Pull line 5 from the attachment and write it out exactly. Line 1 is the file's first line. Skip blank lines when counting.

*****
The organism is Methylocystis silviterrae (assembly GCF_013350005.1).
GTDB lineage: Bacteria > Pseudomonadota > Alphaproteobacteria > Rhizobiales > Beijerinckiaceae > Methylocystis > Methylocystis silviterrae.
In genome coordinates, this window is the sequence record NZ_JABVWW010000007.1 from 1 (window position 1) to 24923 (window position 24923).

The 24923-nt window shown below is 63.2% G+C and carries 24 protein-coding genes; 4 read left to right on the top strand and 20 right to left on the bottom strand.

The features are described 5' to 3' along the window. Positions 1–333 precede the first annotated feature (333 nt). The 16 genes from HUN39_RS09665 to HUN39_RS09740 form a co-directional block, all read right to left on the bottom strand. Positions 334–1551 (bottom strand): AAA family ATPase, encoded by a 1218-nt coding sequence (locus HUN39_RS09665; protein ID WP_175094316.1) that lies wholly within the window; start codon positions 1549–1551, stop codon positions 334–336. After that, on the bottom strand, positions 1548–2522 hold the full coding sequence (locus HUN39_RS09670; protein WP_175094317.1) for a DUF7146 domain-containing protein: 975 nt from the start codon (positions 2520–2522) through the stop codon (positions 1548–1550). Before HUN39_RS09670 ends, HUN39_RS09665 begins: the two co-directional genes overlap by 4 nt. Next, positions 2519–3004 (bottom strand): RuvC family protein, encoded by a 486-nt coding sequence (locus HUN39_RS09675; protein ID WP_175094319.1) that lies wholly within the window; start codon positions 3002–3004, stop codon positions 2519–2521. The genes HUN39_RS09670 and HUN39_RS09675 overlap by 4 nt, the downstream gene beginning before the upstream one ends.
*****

The features are described 5' to 3' along the window. Positions 1–333 precede the first annotated feature (333 nt). The 16 genes from HUN39_RS09665 to HUN39_RS09740 form a co-directional block, all read right to left on the bottom strand. Positions 334–1551 (bottom strand): AAA family ATPase, encoded by a 1218-nt coding sequence (locus HUN39_RS09665; protein ID WP_175094316.1) that lies wholly within the window; start codon positions 1549–1551, stop codon positions 334–336. After that, on the bottom strand, positions 1548–2522 hold the full coding sequence (locus HUN39_RS09670; protein WP_175094317.1) for a DUF7146 domain-containing protein: 975 nt from the start codon (positions 2520–2522) through the stop codon (positions 1548–1550). Before HUN39_RS09670 ends, HUN39_RS09665 begins: the two co-directional genes overlap by 4 nt. Next, positions 2519–3004 (bottom strand): RuvC family protein, encoded by a 486-nt coding sequence (locus HUN39_RS09675; protein ID WP_175094319.1) that lies wholly within the window; start codon positions 3002–3004, stop codon positions 2519–2521. The genes HUN39_RS09670 and HUN39_RS09675 overlap by 4 nt, the downstream gene beginning before the upstream one ends.